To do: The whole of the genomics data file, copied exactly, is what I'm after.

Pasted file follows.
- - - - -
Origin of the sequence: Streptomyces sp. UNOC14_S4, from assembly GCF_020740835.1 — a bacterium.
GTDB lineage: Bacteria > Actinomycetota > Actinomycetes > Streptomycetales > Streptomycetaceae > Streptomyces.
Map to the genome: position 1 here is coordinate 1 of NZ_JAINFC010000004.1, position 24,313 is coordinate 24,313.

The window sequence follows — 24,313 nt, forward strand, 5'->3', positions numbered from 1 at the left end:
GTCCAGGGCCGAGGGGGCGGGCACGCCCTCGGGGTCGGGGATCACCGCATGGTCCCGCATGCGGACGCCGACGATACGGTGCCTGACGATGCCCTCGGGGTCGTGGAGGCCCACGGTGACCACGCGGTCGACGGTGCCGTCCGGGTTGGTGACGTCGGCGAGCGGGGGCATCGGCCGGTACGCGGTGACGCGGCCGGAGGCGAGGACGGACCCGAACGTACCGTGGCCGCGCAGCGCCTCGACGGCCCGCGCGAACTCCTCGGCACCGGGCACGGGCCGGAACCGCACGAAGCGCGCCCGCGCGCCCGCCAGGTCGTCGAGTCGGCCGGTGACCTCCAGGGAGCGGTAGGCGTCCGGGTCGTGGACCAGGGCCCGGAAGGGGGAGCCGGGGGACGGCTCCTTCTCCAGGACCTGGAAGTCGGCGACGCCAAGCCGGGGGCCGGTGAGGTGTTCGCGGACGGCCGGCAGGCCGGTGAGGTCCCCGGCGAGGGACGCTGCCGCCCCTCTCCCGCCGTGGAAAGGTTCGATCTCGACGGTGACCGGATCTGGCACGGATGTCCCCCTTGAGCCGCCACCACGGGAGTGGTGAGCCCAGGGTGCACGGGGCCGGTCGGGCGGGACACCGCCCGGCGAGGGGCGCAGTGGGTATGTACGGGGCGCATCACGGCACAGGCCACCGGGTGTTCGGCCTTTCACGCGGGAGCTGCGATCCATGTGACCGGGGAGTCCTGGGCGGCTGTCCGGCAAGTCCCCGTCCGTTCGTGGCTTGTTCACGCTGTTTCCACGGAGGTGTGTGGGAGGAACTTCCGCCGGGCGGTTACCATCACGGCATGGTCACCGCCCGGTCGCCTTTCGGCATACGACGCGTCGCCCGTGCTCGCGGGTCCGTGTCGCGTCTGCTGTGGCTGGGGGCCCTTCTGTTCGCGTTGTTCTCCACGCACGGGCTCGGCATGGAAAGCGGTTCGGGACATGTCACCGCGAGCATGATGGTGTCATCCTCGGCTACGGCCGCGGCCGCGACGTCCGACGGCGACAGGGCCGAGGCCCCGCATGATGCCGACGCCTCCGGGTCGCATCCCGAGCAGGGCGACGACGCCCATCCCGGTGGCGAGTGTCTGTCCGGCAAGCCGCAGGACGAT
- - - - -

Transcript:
Origin of the sequence: Streptomyces sp. UNOC14_S4, from assembly GCF_020740835.1 — a bacterium.
GTDB lineage: Bacteria > Actinomycetota > Actinomycetes > Streptomycetales > Streptomycetaceae > Streptomyces.
Map to the genome: position 1 here is coordinate 1 of NZ_JAINFC010000004.1, position 24,313 is coordinate 24,313.

The window sequence follows — 24,313 nt, forward strand, 5'->3', positions numbered from 1 at the left end:
GTCCAGGGCCGAGGGGGCGGGCACGCCCTCGGGGTCGGGGATCACCGCATGGTCCCGCATGCGGACGCCGACGATACGGTGCCTGACGATGCCCTCGGGGTCGTGGAGGCCCACGGTGACCACGCGGTCGACGGTGCCGTCCGGGTTGGTGACGTCGGCGAGCGGGGGCATCGGCCGGTACGCGGTGACGCGGCCGGAGGCGAGGACGGACCCGAACGTACCGTGGCCGCGCAGCGCCTCGACGGCCCGCGCGAACTCCTCGGCACCGGGCACGGGCCGGAACCGCACGAAGCGCGCCCGCGCGCCCGCCAGGTCGTCGAGTCGGCCGGTGACCTCCAGGGAGCGGTAGGCGTCCGGGTCGTGGACCAGGGCCCGGAAGGGGGAGCCGGGGGACGGCTCCTTCTCCAGGACCTGGAAGTCGGCGACGCCAAGCCGGGGGCCGGTGAGGTGTTCGCGGACGGCCGGCAGGCCGGTGAGGTCCCCGGCGAGGGACGCTGCCGCCCCTCTCCCGCCGTGGAAAGGTTCGATCTCGACGGTGACCGGATCTGGCACGGATGTCCCCCTTGAGCCGCCACCACGGGAGTGGTGAGCCCAGGGTGCACGGGGCCGGTCGGGCGGGACACCGCCCGGCGAGGGGCGCAGTGGGTATGTACGGGGCGCATCACGGCACAGGCCACCGGGTGTTCGGCCTTTCACGCGGGAGCTGCGATCCATGTGACCGGGGAGTCCTGGGCGGCTGTCCGGCAAGTCCCCGTCCGTTCGTGGCTTGTTCACGCTGTTTCCACGGAGGTGTGTGGGAGGAACTTCCGCCGGGCGGTTACCATCACGGCATGGTCACCGCCCGGTCGCCTTTCGGCATACGACGCGTCGCCCGTGCTCGCGGGTCCGTGTCGCGTCTGCTGTGGCTGGGGGCCCTTCTGTTCGCGTTGTTCTCCACGCACGGGCTCGGCATGGAAAGCGGTTCGGGACATGTCACCGCGAGCATGATGGTGTCATCCTCGGCTACGGCCGCGGCCGCGACGTCCGACGGCGACAGGGCCGAGGCCCCGCATGATGCCGACGCCTCCGGGTCGCATCCCGAGCAGGGCGACGACGCCCATCCCGGTGGCGAGTGTCTGTCCGGCAAGCCGCAGGACGAT